Ajin: Anime/Manga Comparison – Episode 7

Ajin – Anime to Manga Comparison:

Episode 7/Chapters 13-14

Ajin Comparison Episode 1

Ajin Comparison Episode 2

Ajin Comparison Episode 3

Ajin Comparison Episode 4

Ajin Comparison Episode 5

Ajin Comparison Episode 6

Ajin Comparison Episode 8

Ajin Comparison Episode 9

Ajin Comparison Episode 10

Ajin Comparison Episode 11

Ajin Comparison Episode 12

Ajin Comparison Episode 13

With just under three weeks until Netflix releases Ajin’s 2nd season, now seems like as good a time as any to compare Ajin’s Anime and Manga forms. The series is one highly polarized by the Anime’s usage of CGI, rather than traditional 2D animation the medium is often known for. But let’s look beneath that, beneath the stylistic choice and at the actual content. How does Ajin’s anime live up to the original source material? What changes were made? Were any for the better, or is Ajin’s anime the inferior way to experience the story? This is part seven of a thirteen part comparison of Ajin’s first season to the Manga’s content. To see which comes out as the ‘truly better’ way to experience Nagai’s epic tale of self discovery.

Ajin Episode 7/Chapters 13-14:

Up to this point Ajin’s adaptation has been pretty straight. The only time scenes really got heavily rearranged were for all of Nagai’s Sister’s flashbacks, to help flesh out Nagai’s character and, as I understand it, make up for a shift in Nagai’s personality in the manga as the original writer had left the project, leaving the artist to retool the story as he saw fit. But Episode 7 rearranges the two chapters it adapts entirely. It’s probably for the best, as Chapters 13 and 14 basically occur over the same period of time, but follow Satou and later what Tosaki was doing during everything else. The anime chooses to simply combine both chapters and tell the story while flipping back and forth between the two events.

This happened in the anime last episode, but didn’t occur in the manga until Chapter 14.

For starters the manga opens with Tanaka and Satou meeting after the assault on the lab and getting ready to implement their main plan. The anime instead starts with Tosaki trying to locate the Hat via security video feed and, after failing, gets a call from his superiors, who are not happy with him. In fact, a few scenes involving Tosaki and Shimomura from the last episode were also ripped from Chapter 14 and put into their proper place within the narrative.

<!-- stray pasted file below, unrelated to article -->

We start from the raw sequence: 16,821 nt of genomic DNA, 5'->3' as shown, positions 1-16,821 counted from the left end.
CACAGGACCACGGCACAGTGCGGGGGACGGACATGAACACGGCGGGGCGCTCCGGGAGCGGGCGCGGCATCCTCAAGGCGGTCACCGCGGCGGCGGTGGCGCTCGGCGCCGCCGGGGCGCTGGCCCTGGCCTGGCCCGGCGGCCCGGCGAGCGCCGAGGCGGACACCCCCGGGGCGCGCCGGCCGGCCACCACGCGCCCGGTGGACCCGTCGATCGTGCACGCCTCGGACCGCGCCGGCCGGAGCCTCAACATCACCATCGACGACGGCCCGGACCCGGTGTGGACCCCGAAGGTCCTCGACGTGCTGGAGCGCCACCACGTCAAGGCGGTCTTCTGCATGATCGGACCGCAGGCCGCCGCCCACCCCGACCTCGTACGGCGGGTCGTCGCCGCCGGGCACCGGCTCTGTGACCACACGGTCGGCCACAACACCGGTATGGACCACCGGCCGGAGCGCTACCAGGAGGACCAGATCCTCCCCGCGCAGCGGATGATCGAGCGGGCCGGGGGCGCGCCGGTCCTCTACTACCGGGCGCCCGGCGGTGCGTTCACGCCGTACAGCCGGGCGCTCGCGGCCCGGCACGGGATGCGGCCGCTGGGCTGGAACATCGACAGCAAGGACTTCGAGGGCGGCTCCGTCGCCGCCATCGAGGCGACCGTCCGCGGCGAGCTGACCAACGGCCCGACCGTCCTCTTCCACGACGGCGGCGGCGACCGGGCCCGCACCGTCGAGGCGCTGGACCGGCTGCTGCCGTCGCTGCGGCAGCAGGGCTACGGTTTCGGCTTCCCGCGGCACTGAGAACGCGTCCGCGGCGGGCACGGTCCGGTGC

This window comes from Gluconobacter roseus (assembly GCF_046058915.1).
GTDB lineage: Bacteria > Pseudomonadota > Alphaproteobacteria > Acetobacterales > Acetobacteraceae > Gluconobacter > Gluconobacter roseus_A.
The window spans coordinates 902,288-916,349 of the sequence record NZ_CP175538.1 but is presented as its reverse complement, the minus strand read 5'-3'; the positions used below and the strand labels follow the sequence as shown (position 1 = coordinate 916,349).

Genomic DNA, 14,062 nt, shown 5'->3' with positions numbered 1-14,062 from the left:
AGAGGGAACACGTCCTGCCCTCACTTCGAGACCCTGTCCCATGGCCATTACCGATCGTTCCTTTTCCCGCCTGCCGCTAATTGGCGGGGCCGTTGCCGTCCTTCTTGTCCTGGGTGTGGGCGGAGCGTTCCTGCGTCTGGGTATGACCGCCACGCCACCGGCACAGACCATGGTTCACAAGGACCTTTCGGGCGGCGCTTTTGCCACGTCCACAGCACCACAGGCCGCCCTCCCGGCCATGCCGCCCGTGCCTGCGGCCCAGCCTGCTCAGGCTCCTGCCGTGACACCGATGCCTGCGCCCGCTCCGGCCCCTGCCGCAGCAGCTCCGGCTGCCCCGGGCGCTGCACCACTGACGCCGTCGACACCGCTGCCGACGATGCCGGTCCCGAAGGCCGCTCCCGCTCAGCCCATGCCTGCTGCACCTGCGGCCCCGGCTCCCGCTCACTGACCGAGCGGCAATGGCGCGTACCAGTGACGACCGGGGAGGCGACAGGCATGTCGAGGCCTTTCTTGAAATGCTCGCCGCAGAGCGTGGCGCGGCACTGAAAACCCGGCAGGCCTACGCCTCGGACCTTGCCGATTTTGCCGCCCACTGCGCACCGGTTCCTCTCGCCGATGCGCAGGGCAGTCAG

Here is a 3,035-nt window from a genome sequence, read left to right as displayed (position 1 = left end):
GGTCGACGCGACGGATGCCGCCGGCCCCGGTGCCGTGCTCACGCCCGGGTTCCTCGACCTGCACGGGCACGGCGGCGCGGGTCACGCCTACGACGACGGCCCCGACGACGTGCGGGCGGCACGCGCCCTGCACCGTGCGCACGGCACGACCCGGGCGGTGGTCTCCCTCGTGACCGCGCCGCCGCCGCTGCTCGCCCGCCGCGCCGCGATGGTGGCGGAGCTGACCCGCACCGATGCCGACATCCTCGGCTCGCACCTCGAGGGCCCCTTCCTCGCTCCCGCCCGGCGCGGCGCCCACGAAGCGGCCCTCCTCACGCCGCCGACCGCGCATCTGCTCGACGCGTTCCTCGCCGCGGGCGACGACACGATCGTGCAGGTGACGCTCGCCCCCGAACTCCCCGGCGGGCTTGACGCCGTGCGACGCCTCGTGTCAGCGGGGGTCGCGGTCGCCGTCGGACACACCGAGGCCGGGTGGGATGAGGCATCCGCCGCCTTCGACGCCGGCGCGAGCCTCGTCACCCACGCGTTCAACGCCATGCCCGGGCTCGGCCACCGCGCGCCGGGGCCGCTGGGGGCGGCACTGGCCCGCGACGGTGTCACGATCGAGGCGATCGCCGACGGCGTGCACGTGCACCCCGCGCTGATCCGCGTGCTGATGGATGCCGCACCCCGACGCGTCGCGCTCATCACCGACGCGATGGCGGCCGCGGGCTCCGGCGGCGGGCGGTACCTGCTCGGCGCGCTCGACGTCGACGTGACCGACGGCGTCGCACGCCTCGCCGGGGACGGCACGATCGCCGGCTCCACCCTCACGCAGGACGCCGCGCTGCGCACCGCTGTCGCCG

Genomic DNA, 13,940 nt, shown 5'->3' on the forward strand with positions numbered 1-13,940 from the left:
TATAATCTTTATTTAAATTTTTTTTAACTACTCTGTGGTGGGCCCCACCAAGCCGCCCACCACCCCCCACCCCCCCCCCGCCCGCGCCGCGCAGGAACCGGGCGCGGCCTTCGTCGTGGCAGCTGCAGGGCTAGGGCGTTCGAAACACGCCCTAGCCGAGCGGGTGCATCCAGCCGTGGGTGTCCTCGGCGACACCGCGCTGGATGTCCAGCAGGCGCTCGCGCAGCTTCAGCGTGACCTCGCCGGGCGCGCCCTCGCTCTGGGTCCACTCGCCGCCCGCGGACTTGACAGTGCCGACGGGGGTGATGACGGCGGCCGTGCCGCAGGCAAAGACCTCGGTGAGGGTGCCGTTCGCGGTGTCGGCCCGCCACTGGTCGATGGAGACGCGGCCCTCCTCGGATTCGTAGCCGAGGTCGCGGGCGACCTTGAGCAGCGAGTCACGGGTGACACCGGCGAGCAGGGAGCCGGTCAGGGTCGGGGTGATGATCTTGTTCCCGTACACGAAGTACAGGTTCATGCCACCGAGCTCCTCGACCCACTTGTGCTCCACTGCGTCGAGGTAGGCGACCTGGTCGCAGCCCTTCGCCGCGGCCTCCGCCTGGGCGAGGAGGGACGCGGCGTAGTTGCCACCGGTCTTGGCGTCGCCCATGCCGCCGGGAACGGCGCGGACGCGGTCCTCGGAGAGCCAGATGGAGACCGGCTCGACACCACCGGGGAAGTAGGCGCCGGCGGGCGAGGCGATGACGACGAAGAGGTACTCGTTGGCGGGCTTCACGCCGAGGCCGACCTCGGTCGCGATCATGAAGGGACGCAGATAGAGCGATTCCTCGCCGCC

The anime returns to Chapter 13 content as it depicts Tanaka and Satou meeting in a parking garage after the assault. The preparations and dialogue are the same, save for a change in location. The anime includes a scene with Tosaki recovering from the bad news phone call in a bathroom, which is what triggers his flashback that depicts how he found himself involved in all these events. There’s no such trigger in Chapter 14 of the manga.

Anime Only Bathroom Scene. Watch your favorite characters dump.

During Tosaki’s flashback we learn that the government is secretly utilizing Ajin for experiments with other companies and military groups for weapon research. In the manga Tosaki instead discovers Ajin are being lent out to automotive companies for crash tests. The anime’s example, military experiments, feels a bit more realistic, as with a limited supply of Ajin they’d more likely be used by the more lucrative industry/highest bidder. The anime continues on from the flashback with more Chapter 14 content as Tosaki stumbles upon Satou’s gun. This plays out near one for one.

The anime returns to Chapter 13 with Tanaka and Satou on their way to meet the crowd of reporters outside the lab. The rest of Chapter 13’s preparation sequence occurs here, the dialogue near identical. The anime then cuts to Chapter 14 as Tosaki assault Dr. Ogura. In the anime Dr. Ogura’s body guard briefly warns about going against them before Tosaki kills him. In the manga Tosaki shoots the guard in the back without warning. It’s only after the guard is on the floor and dying that he warns Tosaki of how foolish his actions are.

Manga Tosaki is a bit more trigger happy.

We cut again back to Chapter 13 content as Satou wheels Tanaka out in front of the crowd. When the colonel comments on Satou approaching the media, he sounds concerned for their safety. In the manga the colonel comes off more as fearing media exposure. Satou’s speech to the media is quite similar, at times one for one, or with minor changes that get the same point across.